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with propriety be applied to the subversion and extinction of any city, or state, however; great and powerful. But the fact is, that these very same metaphors do frequently in Scripture denote the destruction of nations, cities, and kingdoms. Thus Isaiah*, speaking of the destruction of Babylon, says, “ Bes: hold the day of the Lord cometh, cruel both with wrath and fierce anger, to lay the land desolate, and he shall destroy the 'sinners thereof out of it. For the stars of heaven, and the constellations thereof, shall not give their light; the sun shall be darkened in his going forth, and the moon shall not cause her light to shine.” And in almost the same terms he describes the punishment of the İdumiæanst, and of Sennacherib and his people. Ezekiel speaks in the same manner of Egyptg; and Daniel of the slaughter of the Jews ||; and, what is still more to the point, the prophet Joel describes this very destruction of Jerusalem in terms very similar to those of Christ: “I will show wonders in the

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heavens; and in the earth, blood, and fire, and pillars of smoke. The sun shall be turned into darkness, and the moon into blood, before the great and terrible day of the Lord shall come *."

It is evident then that the phrases here made use of, of “ the sun being darkened, and the moon not giving her light, and the stars falling from heaven, and the powers of heaven being shaken,” are figures meant to express the fall of cities, kingdoms, and nations; and the origin of this sort of language is well illustrated by a late very learned prelate t, who tells us, that in ancient hieroglyphic writing, the sun, moon, and stars, were used to represent states and empires, kings, queens, and nobility ; their eclipse or extinction denoted temporary disasters, or entire overthrow, &c. So the prophets in like manner call kings and empires by the names of the heavenly luminaries. Stars falling from the firmament are employed to denote the destruction of the nobility, and other great men; insomuch, that in reality the prophetic style seems to be a speaking hieroglyphic." * Ch. ii. 30, 31. + Bishop Warburton. I Div. Leg. v. 2. b. iv. s.4.

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In the same manner, in the next verse, those awful words, “ then shall appear the sign of the Son of man in heaven; and then shall all the tribes of the earth mourn; and they shall see the Son of man coming in the clouds of heaven with power and great glory," seemi applicable solely to the last advent of Christ to judge the world ; and yet it is certain, that in their primary signification they refer to the manifestation of Christ's power and glory, in coming to execute judgment on the guilty Jews, by the total overthrow of their temple; their city, and their government; for so our Lord himself explains what is meant by the coming of the Son of man, in the 27th, 28th; and 37th verses of this chapter. And when the prophet Daniel is predicting this very appearance of Christ to punish the Jews, he describes him as “ coming in the clouds of heaven, and there was given him dominion and glory, and a kingdom *.”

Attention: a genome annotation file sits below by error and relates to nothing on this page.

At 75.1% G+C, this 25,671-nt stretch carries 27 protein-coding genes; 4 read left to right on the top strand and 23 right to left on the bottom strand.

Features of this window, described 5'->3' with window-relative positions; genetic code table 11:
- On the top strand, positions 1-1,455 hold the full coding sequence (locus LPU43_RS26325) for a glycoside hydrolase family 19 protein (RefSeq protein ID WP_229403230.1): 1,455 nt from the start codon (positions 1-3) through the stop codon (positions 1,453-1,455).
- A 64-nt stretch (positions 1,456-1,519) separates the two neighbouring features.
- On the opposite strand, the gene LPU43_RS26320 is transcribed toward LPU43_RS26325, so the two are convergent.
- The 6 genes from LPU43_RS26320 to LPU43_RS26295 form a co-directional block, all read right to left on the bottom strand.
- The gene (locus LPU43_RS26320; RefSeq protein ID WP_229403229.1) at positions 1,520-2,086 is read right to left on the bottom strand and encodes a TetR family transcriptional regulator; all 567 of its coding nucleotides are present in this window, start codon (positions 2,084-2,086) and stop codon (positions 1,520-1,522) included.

The same remark will hold with regard to the 31st verse: “ he shall send his angels with a great sound of a trumpet, and they shall gather together bis elect from the four * Daniel, vii. 14.

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winds, from one end of the earth even to the other.”. These words also, though they seem as if they could belong to no other subject than the last day, yet most assuredly relate principally to the great object of this prophecy, the destruction of Jerusalem ; after which dreadful event we are here told, that Christ will send forth his angels, that is, his messengers or ministers (for so that word strictly signifies*) to preach his gospel to all the world, which preaching is called by the prophetslifting up the voice like a trumpett; and they shall gather together his elect (that is, shall collect disciples and converts to the faith) from the four winds, from the four quarters of the earth;" or, as St. Luke expresses it, “ from the east and from the west, from the north and from the south 1"

Our Lord then goes on to point out the time when all these things shall take place, and thus answers the other question put to him by his disciples, “ Tell us, when shall these things be?” “ Now learn,” says he, , * Vid. Haggai i. 13. Malach. ii. 7.--ji. 1. Matth. xi. 10. Mark 1.2. Luke vii. 27. '

+ Isaiah lviii. 1. #Luke xii. 29. · VOL. II.

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“a parable of the fig-tree ; when his branchis yet tender, and putteth forth leaves, ye know that the summer is nigh : $o likewise ye, when ye shall see all these things, know that it is near, even at the doors. Verily I say unto you, this generation shall not pass till all these things be fulfilled. Heaven and earth shall pass away, but my words shall not pass away."

The only observation necessary, to be made here is, that the time when all these predictions were to be fulfilled is here limited to a certain period. They were to be accomplished before the generation of men then existing should pass away. And accordingly all these erents did actually take place within forty years after our Saviour delivered this prophecy; and this by the way is an unanswerable proof, that every thing our Lord had been saying in the preceding part of the chapter related principally, not to the day of judgment, or to any other very remote event, but to the destruction of Jerusalem, which did in reality happen before that generation had passed away. :

"But of that day and hour knoweth no man; no, not the angels of heaven, but my

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